Part of the Storycuts series, this short story was previously published in the collection The Lemon Table.

Bark / The Silence (Storycuts)

Julian Barnes

In 'Bark', Jeanne-Etiene Delacour takes pleasure in the avoidance of any threat to his longevity. Formerly a gourmand and a gambler but now an ascetic, his fastidious new lifestyle is the result of an investment in a public works project - one which holds the promise of considerable reward for the last investor to survive. As he draws black lines through the thirty-nine names in his pocket book, the human capacity to rationalise any indulgence is explored.

In 'The Silence', a composer attests that silence is the logical conclusion to music. He considers the silence that has been in effect throughout the interminable wait for his Eight Symphony, and how it will segue into the silence that will follow the end of his life - a life he claims to have sacrificed on the altar of his art.

Part of the Storycuts series, these two stories were previously published in the collection The Lemon Table.

The Things You Know (Storycuts)

Julian Barnes

Janice and Merrill, two widows, converse about their departed husbands over breakfast. Fond memories of their spouses are recounted, but it is in what they leave unsaid that they find the greater sustenance.

Part of the Storycuts series, this short story was previously published in the collection The Lemon Table.

A Short History of Hairdressing (Storycuts)

Julian Barnes

Gregory ponders as he sits in the barber's chair at various stages of his life. His youthful preoccupation with the adult world gives way to the brash chippiness of the university student, and on, finally, to a man whose children are the same age as the girl holding the scissors. A charming take on the slow development of self.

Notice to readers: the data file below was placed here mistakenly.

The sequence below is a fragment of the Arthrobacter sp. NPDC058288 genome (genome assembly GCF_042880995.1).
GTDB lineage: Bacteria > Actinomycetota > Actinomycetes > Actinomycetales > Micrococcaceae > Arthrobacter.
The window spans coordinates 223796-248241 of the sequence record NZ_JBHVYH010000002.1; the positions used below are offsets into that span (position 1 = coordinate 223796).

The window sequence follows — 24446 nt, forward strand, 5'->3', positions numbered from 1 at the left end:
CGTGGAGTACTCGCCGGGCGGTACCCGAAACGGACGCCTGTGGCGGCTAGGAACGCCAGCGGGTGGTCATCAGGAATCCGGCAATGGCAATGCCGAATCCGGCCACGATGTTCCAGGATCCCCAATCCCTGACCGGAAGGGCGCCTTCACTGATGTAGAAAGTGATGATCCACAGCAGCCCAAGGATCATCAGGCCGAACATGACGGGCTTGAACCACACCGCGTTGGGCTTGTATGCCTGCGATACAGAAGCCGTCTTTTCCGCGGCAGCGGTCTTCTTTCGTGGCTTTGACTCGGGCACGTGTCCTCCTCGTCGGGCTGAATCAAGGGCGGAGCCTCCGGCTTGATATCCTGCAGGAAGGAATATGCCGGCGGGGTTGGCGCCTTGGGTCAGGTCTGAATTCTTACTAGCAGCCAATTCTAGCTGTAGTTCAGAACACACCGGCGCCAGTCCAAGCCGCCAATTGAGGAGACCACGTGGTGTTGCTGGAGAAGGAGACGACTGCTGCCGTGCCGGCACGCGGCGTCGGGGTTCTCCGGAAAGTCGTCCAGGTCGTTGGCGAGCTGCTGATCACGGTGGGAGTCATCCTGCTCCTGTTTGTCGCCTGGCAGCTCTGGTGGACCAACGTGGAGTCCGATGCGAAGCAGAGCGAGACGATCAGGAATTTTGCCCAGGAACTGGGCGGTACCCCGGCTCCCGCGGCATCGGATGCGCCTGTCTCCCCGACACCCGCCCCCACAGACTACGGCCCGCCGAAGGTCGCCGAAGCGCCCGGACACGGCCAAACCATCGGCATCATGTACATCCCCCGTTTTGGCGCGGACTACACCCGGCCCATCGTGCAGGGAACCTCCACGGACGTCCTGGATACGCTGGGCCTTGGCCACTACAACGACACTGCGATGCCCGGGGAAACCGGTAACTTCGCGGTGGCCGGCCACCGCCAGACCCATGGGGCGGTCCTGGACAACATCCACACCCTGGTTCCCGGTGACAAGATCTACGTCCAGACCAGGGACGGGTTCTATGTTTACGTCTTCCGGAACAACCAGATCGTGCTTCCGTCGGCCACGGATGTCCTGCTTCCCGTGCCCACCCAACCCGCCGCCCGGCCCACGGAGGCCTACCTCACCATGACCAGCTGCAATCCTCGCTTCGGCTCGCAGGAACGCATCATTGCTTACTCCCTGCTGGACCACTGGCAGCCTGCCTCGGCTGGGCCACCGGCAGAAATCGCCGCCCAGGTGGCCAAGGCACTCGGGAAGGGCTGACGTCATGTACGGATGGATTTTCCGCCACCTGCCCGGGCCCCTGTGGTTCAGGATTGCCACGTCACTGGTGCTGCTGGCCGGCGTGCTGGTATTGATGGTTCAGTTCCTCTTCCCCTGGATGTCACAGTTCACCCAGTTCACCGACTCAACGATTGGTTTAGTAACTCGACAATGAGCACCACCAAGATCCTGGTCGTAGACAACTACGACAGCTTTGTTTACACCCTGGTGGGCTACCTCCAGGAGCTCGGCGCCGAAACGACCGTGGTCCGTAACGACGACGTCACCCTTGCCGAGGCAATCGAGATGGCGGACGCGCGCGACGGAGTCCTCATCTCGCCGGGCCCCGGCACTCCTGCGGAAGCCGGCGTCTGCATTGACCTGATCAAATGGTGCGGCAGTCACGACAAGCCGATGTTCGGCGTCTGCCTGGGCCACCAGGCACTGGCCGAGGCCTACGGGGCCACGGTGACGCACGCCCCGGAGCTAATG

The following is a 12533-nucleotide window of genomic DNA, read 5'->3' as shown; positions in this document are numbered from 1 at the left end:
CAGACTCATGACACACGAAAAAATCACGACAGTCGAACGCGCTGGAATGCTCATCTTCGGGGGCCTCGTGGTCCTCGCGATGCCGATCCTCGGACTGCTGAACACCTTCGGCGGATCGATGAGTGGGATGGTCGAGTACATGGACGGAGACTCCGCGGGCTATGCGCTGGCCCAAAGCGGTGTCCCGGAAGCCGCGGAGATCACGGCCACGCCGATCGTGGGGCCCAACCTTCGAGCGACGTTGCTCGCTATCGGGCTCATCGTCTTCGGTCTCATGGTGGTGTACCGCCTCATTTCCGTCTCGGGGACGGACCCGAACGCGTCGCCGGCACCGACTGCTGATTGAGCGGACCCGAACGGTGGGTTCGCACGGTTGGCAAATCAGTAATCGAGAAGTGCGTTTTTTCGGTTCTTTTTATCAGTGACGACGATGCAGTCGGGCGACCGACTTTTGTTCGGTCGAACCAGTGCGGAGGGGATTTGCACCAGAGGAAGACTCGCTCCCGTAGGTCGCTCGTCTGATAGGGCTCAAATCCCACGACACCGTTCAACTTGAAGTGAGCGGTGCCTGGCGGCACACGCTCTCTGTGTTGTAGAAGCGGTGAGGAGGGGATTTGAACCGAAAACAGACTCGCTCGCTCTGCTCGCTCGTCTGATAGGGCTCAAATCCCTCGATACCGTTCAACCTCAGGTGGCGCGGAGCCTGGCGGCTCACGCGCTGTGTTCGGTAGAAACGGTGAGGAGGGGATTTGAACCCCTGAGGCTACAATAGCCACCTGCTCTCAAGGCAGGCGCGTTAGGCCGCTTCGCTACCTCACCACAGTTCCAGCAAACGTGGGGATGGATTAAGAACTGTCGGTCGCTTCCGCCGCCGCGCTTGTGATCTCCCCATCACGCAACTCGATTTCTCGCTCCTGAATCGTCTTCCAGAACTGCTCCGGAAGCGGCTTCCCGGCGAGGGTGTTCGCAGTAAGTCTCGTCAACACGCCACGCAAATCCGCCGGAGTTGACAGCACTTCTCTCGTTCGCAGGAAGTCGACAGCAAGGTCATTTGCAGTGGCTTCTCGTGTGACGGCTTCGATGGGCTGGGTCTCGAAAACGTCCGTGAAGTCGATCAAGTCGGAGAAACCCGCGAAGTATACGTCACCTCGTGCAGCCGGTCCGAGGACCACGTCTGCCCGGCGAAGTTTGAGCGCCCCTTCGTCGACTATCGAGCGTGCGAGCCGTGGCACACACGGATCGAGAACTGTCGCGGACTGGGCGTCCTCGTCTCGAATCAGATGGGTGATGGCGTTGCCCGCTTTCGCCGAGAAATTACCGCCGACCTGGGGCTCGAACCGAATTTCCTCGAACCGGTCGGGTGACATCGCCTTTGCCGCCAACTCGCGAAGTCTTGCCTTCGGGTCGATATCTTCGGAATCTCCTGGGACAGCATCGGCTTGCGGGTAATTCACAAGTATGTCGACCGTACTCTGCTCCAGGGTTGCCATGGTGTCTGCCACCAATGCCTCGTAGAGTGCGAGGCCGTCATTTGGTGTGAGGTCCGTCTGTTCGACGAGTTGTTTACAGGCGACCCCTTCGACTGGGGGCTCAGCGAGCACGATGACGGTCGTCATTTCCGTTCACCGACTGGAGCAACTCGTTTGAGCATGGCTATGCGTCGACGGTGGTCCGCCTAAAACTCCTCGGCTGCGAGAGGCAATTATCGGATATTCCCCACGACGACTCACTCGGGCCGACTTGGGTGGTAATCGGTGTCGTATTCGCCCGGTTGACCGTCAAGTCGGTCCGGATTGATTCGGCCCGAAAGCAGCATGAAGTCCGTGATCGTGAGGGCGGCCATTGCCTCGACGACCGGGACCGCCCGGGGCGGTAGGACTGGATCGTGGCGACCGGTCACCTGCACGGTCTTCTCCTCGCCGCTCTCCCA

Part of the Storycuts series, this short story was previously published in the collection The Lemon Table.

The Story of Mats Israelson (Storycuts)

Julian Barnes

Anders Bodén, an esteemed sawmill manager and casual tour guide to those unfamiliar with the small Swedish town he calls home, finds a happy outlet for his knowledge of trees and local history when a new pharmacist arrives in town with his young wife in tow. But then gossip begins to circulate around an association . . .

Part of the Storycuts series, this short story was previously published in the collection The Lemon Table.

Appetite (Storycuts)

Julian Barnes

With her husband descending into the advanced stages of dementia, Vivian discovers that reading from his favourite cookery books can call forth a temporary alleviation and a flash of happiness. But her husband's fading memory compromises her own recollections and brings about disappointments, in both the connections she wants to believe and those she'd rather ignore.

Part of the Storycuts series, this story was previously published in the collection The Lemon Table.

Knowing French (Storycuts)

Julian Barnes